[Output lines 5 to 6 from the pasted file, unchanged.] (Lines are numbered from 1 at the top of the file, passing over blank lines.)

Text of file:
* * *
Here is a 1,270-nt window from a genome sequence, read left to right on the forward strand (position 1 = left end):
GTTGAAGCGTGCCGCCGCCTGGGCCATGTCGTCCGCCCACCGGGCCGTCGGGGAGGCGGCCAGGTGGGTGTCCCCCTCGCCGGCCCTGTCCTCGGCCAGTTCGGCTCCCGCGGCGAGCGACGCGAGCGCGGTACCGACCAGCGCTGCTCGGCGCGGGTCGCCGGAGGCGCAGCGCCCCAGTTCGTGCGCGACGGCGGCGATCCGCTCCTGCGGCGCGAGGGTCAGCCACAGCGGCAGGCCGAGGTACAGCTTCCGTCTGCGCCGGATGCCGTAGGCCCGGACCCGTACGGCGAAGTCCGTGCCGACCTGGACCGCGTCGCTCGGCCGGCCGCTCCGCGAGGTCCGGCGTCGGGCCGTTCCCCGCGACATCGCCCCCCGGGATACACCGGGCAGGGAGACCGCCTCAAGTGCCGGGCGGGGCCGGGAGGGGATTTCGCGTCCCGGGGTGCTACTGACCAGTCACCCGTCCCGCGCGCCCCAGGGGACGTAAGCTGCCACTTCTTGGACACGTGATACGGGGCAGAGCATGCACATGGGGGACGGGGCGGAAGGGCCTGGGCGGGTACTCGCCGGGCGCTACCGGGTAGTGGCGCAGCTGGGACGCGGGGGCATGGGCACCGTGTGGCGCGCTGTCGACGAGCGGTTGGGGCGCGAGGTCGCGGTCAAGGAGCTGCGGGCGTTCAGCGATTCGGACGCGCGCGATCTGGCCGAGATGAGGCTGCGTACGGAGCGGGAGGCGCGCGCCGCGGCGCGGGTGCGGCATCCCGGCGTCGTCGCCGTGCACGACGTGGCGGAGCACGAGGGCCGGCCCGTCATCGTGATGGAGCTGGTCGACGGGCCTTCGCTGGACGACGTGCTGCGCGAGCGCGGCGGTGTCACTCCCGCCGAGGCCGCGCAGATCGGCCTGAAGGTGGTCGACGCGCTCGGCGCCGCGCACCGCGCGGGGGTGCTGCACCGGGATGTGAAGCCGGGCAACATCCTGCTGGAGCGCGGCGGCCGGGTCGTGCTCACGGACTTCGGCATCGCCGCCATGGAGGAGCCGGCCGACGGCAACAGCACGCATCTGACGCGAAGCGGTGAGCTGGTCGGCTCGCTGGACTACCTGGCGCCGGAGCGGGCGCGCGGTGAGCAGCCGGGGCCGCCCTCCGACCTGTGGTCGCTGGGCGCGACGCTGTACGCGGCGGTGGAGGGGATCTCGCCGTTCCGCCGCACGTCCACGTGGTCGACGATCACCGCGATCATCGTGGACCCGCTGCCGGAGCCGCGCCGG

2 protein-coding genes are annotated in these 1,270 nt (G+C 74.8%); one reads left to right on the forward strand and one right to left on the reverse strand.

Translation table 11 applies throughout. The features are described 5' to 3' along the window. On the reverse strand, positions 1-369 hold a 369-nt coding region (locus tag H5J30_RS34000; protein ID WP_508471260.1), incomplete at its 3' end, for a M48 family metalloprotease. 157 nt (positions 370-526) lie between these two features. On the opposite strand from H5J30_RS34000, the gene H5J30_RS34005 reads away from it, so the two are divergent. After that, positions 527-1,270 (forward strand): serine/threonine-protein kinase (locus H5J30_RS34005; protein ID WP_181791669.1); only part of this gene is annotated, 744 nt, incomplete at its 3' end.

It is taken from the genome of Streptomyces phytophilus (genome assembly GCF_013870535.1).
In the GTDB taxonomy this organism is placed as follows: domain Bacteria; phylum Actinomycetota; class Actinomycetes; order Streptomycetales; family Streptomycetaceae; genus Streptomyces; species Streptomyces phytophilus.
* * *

It is taken from the genome of Streptomyces phytophilus (genome assembly GCF_013870535.1).
In the GTDB taxonomy this organism is placed as follows: domain Bacteria; phylum Actinomycetota; class Actinomycetes; order Streptomycetales; family Streptomycetaceae; genus Streptomyces; species Streptomyces phytophilus.